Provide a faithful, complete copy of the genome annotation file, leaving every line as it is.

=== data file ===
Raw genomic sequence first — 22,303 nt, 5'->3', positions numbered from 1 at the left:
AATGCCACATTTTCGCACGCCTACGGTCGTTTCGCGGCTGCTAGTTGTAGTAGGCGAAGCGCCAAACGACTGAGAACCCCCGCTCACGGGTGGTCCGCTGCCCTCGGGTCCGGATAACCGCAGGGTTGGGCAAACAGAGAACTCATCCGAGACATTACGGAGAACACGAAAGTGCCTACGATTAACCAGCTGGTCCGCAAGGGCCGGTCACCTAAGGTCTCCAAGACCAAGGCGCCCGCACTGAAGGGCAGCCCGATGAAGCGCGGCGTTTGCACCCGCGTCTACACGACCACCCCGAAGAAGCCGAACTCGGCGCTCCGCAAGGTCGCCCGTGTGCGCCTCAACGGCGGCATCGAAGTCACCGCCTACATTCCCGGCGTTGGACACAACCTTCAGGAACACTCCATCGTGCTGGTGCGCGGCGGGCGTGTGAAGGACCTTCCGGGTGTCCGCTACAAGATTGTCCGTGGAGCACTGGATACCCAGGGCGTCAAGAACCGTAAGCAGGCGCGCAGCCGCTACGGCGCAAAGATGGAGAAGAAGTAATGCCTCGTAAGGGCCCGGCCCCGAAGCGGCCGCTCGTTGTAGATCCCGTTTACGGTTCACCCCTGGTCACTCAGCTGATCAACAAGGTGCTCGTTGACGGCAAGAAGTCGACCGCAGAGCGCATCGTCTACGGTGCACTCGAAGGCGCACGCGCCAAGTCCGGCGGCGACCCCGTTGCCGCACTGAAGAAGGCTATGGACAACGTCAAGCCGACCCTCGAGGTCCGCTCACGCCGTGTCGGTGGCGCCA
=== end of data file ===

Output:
Raw genomic sequence first — 22,303 nt, 5'->3', positions numbered from 1 at the left:
AATGCCACATTTTCGCACGCCTACGGTCGTTTCGCGGCTGCTAGTTGTAGTAGGCGAAGCGCCAAACGACTGAGAACCCCCGCTCACGGGTGGTCCGCTGCCCTCGGGTCCGGATAACCGCAGGGTTGGGCAAACAGAGAACTCATCCGAGACATTACGGAGAACACGAAAGTGCCTACGATTAACCAGCTGGTCCGCAAGGGCCGGTCACCTAAGGTCTCCAAGACCAAGGCGCCCGCACTGAAGGGCAGCCCGATGAAGCGCGGCGTTTGCACCCGCGTCTACACGACCACCCCGAAGAAGCCGAACTCGGCGCTCCGCAAGGTCGCCCGTGTGCGCCTCAACGGCGGCATCGAAGTCACCGCCTACATTCCCGGCGTTGGACACAACCTTCAGGAACACTCCATCGTGCTGGTGCGCGGCGGGCGTGTGAAGGACCTTCCGGGTGTCCGCTACAAGATTGTCCGTGGAGCACTGGATACCCAGGGCGTCAAGAACCGTAAGCAGGCGCGCAGCCGCTACGGCGCAAAGATGGAGAAGAAGTAATGCCTCGTAAGGGCCCGGCCCCGAAGCGGCCGCTCGTTGTAGATCCCGTTTACGGTTCACCCCTGGTCACTCAGCTGATCAACAAGGTGCTCGTTGACGGCAAGAAGTCGACCGCAGAGCGCATCGTCTACGGTGCACTCGAAGGCGCACGCGCCAAGTCCGGCGGCGACCCCGTTGCCGCACTGAAGAAGGCTATGGACAACGTCAAGCCGACCCTCGAGGTCCGCTCACGCCGTGTCGGTGGCGCCA